The schemes in the Oval to Stockwell, Streatham Hill, Ferndale, Railton and Tulse Hill areas were introduced to reduce road danger and provide safe and accessible routes for walking, cycling, scooting and wheeling as part of the Mayor of London’s Streetspace for London plan
Monitoring during the trial period
Over the past few months, the council has been monitoring how the schemes have been working and has made tweaks and improvements off the back of constructive feedback from local residents and businesses.
The council has now begun moving each scheme onto a formal trial basis using experimental traffic orders, which allow changes to road layouts to be trialled for up to 18 months so that residents can see how the changes work in practice, and share their feedback.
Traffic and air quality in and around each scheme will be assessed and reported on transparently, so everyone can see whether the scheme is meeting the objectives set out within the monitoring strategy at the review stages. A public consultation on each scheme will take place before considering whether they should be made permanent or not.
As transport changes tend to take time to settle in and are affected by many different factors, the council plans to take a flexible approach; if a scheme is meeting its objectives during the 6-month objection period set out within the experimental traffic order process, then consultation on a permanent scheme may begin. If more time is needed to measure its impact, then they could be extended and tweaked to address local concerns or cancelled altogether following further review.
Word from the cabinet
Cllr Claire Holland, Deputy Leader of the Council (Sustainable Transport, Environment and Clean Air), said: “At the start of the Covid-19 pandemic, we recognised the need for urgent action. We swiftly put in place measures to support safe travel on foot, including with mobility aids and by cycle, included adapted cycles at a time when capacity on London’s public transport was down by over 80 per cent. We took action to protect our residents from road danger given the huge increase in speeding reported by the police reported on London’s streets during the pandemic.
“In normal times, we would have had more time to engage with the community first before introducing these measures. However, the risks posed by the pandemic were stark and immediate, and in line with the statutory guidance issued by government, we introduced the schemes whilst engaging with residents at the same time.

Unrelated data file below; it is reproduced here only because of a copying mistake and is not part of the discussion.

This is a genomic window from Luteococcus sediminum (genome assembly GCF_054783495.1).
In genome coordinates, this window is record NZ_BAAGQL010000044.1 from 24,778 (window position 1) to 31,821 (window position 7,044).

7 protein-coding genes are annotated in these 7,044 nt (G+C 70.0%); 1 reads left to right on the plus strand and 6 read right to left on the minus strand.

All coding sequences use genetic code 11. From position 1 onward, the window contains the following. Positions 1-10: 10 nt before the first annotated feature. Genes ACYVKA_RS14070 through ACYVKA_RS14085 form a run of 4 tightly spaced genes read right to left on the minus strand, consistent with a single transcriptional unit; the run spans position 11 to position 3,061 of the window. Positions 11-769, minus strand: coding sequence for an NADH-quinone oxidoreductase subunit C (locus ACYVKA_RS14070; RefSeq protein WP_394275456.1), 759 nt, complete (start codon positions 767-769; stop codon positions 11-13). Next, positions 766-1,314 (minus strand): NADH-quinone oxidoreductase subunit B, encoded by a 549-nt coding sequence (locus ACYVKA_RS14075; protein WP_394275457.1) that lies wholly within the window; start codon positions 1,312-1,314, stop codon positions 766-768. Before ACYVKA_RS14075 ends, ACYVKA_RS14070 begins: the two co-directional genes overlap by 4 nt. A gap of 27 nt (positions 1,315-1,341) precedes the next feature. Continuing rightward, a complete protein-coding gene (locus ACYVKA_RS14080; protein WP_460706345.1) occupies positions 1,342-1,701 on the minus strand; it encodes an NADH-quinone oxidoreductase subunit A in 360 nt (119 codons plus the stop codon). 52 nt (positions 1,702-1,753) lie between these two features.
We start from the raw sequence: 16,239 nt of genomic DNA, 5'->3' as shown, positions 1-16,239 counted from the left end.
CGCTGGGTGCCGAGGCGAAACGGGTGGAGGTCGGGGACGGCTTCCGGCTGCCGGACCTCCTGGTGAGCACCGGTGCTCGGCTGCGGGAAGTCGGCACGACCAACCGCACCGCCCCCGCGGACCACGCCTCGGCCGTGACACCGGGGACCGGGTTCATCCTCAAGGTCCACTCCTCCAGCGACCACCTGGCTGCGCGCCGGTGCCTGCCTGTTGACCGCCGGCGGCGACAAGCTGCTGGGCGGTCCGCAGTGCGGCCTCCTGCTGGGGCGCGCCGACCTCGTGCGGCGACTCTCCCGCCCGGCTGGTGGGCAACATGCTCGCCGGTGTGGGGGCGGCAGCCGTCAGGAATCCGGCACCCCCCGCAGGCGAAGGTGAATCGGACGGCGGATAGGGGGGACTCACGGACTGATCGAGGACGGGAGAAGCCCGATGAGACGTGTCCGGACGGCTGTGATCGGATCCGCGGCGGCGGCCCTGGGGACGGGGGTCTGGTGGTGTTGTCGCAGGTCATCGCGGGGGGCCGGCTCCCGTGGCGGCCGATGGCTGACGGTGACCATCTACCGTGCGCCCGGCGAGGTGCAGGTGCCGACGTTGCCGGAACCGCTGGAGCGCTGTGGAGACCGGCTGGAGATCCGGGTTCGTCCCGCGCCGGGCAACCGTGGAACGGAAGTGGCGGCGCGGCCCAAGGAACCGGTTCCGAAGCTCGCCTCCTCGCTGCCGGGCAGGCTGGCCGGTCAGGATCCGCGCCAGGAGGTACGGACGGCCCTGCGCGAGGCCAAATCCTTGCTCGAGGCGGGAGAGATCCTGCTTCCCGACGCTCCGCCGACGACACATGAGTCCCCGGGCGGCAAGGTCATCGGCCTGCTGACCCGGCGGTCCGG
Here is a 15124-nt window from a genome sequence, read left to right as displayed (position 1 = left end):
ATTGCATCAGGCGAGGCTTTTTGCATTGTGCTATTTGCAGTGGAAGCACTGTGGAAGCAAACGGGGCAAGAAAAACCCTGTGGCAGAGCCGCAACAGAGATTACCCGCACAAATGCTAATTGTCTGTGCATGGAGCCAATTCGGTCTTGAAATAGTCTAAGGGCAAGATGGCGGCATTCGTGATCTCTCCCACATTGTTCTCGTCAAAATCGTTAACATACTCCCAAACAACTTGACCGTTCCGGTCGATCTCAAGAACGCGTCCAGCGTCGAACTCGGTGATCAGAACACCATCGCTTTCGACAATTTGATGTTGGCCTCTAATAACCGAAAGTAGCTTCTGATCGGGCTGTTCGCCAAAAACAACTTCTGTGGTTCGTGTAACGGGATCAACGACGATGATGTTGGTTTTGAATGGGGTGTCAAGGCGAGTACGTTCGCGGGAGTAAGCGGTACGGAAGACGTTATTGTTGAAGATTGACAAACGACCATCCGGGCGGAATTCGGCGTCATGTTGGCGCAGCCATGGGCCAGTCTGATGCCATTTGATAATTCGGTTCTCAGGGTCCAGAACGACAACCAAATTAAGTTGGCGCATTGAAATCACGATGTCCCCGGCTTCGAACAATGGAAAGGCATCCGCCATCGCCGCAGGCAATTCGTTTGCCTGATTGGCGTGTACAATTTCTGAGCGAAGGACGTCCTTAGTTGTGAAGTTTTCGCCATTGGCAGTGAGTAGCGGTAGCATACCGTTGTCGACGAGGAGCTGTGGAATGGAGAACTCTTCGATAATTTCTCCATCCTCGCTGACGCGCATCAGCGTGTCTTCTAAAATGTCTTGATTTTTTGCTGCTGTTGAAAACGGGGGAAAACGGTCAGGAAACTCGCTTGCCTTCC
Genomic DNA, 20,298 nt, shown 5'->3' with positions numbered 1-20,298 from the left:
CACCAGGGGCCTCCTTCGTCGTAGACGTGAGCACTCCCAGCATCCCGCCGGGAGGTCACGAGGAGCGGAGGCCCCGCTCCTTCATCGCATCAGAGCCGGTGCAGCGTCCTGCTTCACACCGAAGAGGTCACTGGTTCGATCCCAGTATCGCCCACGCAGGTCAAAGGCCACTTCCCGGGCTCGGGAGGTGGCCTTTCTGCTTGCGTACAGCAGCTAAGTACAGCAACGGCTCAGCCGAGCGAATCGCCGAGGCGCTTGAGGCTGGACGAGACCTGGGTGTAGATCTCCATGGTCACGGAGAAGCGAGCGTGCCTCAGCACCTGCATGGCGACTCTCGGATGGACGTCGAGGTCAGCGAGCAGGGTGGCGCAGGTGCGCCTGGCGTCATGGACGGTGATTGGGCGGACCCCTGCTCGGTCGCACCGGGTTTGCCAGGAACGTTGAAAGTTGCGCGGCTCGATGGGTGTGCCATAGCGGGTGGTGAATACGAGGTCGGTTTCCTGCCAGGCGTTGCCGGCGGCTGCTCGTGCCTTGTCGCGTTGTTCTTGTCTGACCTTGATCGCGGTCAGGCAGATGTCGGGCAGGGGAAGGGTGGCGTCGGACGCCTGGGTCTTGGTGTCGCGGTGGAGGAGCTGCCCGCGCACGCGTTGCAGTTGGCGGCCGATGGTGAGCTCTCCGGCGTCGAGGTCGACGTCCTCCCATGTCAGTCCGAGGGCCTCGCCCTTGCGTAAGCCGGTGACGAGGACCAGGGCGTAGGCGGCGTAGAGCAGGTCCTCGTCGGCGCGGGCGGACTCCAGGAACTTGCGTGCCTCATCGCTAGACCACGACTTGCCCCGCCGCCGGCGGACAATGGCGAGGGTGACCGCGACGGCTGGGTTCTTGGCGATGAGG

“I appreciate residents have been asking about the data which the council will be collecting and considering and I’m pleased to publish our monitoring strategy which sets out our approach. Since each scheme went live, we’ve been working with the community to understand how they are working so that we can make improvements. We know that we won’t have got everything right first time, so we’ve been making tweaks and changes based on resident and business feedback.
“We know that any traffic changes take time to settle as people adapt, and so in this period we’ll be monitoring traffic inside and outside each LTN to understand how people are choosing to travel. We will be out and about in the community as much as coronavirus restrictions allow meeting with residents, schools, businesses and local organisations to understand their views and work with them constructively to identify ways that they can be improved. A full consultation will then take place where everyone will be able to have their say, with views considered alongside the data collected.
“Only once we’ve gathered this important feedback and data will we make a final decision about whether to make each scheme permanent or to remove it. Throughout the trial period, residents will be kept informed with regular reports that will show a transparent picture of the impact of the schemes.”
You can find out more about the low traffic neighbourhoods and other projects in our emergency transport response to coronavirus online at https://lambethtransportcovidresponse.commonplace.is/